The tool in Dry Brushing is typically a long-handled bath brush with soft, natural fiber bristles. Other options would include exfoliating gloves, a loofah sponge or even raw-silk gloves. The advantage of the long-handled brush over the other options is that the bather can reach body parts not accessible by his or her arm-reach. The middle back is an example of a hard-to-reach area when using the loofah sponge or gloves.
Performing the Dry Brushing Routine
Dry Brushing uses strokes that go towards the heart – aiding in the body’s lymph and blood circulation. Always start with a lighter pressure to avoid scratching the skin or feeling uncomfortable after showering. Deeper pressures can be added over time as the body becomes used to Dry Brushing.
Starting at the feet the brush, loofah or gloves are drawn across the tops and bottoms of the feet moving on to the calves and then the thighs. Areas of cellulite or extra fat can be given extra brush strokes. Strokes should always move towards the heart – an upward motion for the lower body and sideways motions for the upper chest and back. The heart is located in the chest to the left of the midline of the body.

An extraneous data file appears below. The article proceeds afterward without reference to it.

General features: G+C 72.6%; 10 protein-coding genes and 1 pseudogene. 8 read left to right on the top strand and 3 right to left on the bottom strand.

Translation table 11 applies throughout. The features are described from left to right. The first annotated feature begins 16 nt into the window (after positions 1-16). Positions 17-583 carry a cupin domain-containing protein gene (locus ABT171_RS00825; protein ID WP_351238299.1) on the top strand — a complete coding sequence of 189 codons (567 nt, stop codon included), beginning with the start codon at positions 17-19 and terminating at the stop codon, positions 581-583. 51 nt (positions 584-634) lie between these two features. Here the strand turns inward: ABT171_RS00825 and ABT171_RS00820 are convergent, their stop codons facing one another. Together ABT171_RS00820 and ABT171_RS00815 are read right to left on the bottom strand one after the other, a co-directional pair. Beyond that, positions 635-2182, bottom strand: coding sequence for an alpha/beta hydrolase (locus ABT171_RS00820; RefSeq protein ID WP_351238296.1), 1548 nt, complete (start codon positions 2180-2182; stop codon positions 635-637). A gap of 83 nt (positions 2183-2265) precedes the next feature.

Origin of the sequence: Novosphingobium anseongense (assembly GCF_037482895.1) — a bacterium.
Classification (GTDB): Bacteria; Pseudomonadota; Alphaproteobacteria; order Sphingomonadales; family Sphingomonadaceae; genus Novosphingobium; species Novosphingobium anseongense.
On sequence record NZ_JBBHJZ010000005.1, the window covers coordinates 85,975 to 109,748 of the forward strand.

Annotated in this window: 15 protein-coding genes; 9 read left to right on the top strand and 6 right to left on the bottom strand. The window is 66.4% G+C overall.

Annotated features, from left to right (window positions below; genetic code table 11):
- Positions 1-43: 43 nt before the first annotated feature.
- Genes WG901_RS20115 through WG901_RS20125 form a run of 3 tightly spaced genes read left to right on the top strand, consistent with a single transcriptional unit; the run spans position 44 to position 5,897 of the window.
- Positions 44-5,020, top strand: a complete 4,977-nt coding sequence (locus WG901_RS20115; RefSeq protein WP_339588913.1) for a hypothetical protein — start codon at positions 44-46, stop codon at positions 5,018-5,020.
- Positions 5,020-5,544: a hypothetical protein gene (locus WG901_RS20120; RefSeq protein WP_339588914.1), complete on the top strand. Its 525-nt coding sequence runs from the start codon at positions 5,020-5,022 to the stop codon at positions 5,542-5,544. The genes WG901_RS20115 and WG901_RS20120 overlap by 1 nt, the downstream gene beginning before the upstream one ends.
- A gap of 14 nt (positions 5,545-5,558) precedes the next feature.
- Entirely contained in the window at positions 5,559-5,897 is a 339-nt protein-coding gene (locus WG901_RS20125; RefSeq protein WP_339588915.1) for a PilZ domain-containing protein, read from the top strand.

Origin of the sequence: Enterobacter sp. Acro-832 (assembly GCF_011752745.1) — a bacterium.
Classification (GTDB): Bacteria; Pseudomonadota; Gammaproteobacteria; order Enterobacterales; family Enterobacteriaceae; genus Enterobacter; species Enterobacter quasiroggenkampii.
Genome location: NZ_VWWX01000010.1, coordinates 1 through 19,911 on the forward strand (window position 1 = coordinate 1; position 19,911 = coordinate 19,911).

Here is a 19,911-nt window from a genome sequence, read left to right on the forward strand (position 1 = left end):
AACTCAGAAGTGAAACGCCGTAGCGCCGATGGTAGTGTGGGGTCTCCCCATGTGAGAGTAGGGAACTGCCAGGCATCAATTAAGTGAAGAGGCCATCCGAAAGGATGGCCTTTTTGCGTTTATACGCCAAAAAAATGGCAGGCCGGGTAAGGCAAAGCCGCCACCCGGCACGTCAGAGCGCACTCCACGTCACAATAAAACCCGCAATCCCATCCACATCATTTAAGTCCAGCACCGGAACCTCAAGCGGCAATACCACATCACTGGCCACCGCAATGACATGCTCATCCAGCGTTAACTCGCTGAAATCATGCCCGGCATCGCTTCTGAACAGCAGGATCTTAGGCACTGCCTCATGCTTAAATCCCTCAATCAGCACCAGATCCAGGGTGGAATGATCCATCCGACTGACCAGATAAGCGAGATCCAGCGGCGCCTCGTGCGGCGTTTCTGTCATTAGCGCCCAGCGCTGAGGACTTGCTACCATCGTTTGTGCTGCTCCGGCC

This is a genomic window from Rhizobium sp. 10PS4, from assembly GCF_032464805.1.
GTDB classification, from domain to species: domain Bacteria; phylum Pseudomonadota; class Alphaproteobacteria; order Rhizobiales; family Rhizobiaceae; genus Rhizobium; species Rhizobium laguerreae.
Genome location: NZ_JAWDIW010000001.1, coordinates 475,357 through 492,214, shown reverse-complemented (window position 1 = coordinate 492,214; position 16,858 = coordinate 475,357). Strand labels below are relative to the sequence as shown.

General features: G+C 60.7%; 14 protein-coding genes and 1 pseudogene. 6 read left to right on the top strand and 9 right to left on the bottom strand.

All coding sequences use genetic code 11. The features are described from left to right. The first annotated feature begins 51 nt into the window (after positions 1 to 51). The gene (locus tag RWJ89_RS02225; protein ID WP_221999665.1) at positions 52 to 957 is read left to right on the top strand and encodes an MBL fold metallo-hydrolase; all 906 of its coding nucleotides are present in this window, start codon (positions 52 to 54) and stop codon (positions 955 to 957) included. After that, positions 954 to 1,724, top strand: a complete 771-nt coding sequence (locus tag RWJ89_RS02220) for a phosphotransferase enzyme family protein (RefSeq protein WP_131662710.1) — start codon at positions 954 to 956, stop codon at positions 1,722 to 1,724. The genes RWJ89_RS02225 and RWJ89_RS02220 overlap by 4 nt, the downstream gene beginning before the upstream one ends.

Strokes across the abdomen should resemble a clockwise motion in the direction of proper digestion flow. Attention can be paid to the buttocks before moving to the back and drawing long strokes up towards the shoulders. Women should use gentle pressure over the breasts and under the arms, especially if sensitivity exists.
Tips for Optimum Dry Brushing
* The brush or other tool should be washed in warm water with soap after use to clean off any dead skin cells.
* Areas of open skin wounds – cuts, scratches and rashes – should be avoided when dry brushing.
* Dry Brushing is always performed on dry skin and is best applied prior to showering so any dead skin remaining is washed off afterwards.
* The bather can eventually use a coarser brush if desired and skin tolerates the texture difference.
* Natural bristled brushes are preferred by complementary medicine practitioners as synthetic bristles are considered to cause microscopic scratches in the skin.
Adding Oil to Dry Brushing
Skin types that are prone to dryness will especially benefit from the addition of an oil massage after dry brushing. Very oily skin types will feel uncomfortable with the oil massage and should skip this addition and go directly to the shower after brushing.
A plant ester, Jojoba oil matches the skin’s natural oils and won’t clog pores like other heavy oils can. Jojoba oil can be found at local health food stores. Other oils commonly used include almond, olive, sunflower, coconut and sesame.